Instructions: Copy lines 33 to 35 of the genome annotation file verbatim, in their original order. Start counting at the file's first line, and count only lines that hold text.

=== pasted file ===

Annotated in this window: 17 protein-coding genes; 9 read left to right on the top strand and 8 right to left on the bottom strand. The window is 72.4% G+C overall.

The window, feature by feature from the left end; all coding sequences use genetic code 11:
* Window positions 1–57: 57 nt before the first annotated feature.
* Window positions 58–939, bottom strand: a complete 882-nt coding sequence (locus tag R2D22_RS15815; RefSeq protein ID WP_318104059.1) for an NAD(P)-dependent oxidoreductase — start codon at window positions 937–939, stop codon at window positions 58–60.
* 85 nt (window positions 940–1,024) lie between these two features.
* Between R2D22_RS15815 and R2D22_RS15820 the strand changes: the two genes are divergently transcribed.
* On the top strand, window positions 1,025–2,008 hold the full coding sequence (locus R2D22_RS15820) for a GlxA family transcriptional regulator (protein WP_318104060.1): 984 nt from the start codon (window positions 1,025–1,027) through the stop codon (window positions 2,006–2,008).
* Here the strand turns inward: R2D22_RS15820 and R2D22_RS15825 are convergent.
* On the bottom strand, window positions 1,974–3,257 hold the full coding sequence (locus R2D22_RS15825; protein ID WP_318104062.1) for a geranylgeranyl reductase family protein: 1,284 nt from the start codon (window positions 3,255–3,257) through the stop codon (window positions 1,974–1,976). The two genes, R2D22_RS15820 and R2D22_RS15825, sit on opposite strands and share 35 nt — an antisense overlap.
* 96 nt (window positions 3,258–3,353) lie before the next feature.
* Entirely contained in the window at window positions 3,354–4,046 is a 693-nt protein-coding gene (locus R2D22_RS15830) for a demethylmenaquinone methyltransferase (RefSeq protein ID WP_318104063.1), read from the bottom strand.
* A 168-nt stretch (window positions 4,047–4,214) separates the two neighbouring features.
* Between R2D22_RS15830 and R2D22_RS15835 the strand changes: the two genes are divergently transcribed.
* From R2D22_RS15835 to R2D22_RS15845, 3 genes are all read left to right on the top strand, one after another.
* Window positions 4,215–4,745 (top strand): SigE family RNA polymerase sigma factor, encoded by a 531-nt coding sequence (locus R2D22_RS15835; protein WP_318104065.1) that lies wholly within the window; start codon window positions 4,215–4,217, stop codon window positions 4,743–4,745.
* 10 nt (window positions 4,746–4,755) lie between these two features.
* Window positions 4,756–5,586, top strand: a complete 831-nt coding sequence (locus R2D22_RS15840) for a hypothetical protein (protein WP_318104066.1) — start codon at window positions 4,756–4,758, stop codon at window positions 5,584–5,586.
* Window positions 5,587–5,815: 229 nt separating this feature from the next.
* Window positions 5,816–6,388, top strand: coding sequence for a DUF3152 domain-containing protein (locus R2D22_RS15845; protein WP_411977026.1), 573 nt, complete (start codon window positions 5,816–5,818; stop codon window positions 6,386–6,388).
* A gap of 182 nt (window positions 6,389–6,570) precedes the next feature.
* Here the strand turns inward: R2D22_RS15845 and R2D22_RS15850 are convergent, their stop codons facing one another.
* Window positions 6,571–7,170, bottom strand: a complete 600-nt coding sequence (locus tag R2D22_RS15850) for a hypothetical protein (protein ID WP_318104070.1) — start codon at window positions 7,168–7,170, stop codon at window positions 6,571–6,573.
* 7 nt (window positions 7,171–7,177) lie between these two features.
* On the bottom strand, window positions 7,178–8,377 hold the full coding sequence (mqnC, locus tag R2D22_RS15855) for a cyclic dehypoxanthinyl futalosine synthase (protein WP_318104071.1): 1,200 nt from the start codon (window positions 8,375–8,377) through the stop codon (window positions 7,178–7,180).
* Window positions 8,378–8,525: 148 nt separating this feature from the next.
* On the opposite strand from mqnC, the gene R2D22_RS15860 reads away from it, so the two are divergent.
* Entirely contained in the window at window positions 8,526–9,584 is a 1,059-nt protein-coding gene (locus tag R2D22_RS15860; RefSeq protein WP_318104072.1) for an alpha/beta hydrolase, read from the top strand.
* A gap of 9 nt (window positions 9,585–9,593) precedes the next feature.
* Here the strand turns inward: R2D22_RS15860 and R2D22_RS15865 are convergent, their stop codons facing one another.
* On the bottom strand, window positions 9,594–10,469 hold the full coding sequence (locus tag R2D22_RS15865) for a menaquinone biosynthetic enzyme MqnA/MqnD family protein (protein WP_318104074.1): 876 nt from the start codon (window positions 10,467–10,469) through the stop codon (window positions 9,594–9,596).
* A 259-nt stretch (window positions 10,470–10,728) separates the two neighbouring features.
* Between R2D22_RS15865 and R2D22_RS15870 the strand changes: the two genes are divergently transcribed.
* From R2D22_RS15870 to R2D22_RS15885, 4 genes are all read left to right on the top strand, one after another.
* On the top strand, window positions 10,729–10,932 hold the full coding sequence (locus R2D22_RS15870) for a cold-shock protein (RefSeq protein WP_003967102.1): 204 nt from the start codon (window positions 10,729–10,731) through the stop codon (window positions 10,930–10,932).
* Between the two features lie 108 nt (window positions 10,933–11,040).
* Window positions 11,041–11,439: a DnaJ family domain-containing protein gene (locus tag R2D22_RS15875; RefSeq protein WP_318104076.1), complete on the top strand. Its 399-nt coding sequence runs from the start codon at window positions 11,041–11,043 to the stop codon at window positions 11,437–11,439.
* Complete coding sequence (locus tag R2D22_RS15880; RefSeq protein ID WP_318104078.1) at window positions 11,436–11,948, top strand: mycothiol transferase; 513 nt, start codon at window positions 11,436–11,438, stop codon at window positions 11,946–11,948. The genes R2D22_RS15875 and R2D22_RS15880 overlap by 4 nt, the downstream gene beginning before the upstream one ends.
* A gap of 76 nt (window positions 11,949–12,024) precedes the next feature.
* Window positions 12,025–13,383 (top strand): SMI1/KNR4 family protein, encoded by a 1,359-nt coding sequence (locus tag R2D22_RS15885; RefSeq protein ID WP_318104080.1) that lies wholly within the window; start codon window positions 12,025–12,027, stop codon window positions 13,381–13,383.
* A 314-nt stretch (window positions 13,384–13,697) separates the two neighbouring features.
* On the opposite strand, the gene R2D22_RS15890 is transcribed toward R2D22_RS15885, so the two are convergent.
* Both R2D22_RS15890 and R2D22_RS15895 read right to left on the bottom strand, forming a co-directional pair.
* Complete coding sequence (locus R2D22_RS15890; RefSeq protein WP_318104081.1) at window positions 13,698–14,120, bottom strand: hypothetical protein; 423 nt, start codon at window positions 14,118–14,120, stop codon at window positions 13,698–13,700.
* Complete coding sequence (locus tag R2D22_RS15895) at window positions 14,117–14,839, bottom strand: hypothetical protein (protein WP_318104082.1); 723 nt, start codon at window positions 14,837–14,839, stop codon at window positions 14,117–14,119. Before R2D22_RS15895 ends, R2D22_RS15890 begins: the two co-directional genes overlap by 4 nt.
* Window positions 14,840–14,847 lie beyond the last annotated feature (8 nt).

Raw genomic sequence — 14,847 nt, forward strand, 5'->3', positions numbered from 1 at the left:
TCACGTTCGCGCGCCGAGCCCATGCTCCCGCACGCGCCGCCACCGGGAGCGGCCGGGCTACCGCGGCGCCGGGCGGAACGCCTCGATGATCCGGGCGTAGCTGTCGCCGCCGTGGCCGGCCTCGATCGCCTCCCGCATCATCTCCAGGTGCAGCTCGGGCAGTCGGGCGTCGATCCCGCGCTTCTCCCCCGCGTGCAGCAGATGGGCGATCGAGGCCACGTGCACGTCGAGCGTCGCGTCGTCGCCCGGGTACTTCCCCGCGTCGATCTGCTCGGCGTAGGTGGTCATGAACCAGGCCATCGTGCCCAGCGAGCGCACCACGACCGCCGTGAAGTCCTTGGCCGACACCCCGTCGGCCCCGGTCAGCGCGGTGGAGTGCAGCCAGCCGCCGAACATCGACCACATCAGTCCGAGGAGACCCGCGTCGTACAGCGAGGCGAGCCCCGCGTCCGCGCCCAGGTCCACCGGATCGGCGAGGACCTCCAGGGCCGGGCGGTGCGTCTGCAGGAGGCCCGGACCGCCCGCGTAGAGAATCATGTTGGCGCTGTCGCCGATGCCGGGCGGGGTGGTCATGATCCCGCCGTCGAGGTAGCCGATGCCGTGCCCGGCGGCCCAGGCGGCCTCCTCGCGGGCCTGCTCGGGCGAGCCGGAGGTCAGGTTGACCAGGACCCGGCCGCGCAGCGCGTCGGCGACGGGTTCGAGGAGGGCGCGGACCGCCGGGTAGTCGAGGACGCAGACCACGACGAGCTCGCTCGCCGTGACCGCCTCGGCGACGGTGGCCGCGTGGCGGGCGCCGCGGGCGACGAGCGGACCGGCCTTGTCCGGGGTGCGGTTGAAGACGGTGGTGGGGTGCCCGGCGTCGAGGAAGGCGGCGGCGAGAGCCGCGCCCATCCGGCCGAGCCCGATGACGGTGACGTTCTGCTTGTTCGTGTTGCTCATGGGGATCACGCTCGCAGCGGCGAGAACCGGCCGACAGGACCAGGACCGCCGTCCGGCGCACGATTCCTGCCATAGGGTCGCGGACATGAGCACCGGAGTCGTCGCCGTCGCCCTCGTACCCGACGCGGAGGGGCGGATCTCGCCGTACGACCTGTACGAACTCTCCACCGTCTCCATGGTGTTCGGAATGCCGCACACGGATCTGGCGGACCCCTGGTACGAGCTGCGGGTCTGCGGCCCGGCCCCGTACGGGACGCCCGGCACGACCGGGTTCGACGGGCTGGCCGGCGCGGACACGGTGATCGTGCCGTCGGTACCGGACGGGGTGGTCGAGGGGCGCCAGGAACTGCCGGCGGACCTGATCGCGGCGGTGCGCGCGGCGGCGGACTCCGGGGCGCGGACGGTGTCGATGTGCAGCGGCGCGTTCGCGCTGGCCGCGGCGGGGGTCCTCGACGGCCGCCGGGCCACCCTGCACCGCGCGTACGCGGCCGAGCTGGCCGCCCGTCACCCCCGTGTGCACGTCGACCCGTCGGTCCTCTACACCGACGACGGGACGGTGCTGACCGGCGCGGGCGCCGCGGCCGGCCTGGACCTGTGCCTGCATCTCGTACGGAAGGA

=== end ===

* From R2D22_RS15870 to R2D22_RS15885, 4 genes are all read left to right on the top strand, one after another.
* On the top strand, window positions 10,729–10,932 hold the full coding sequence (locus R2D22_RS15870) for a cold-shock protein (RefSeq protein WP_003967102.1): 204 nt from the start codon (window positions 10,729–10,731) through the stop codon (window positions 10,930–10,932).
* Between the two features lie 108 nt (window positions 10,933–11,040).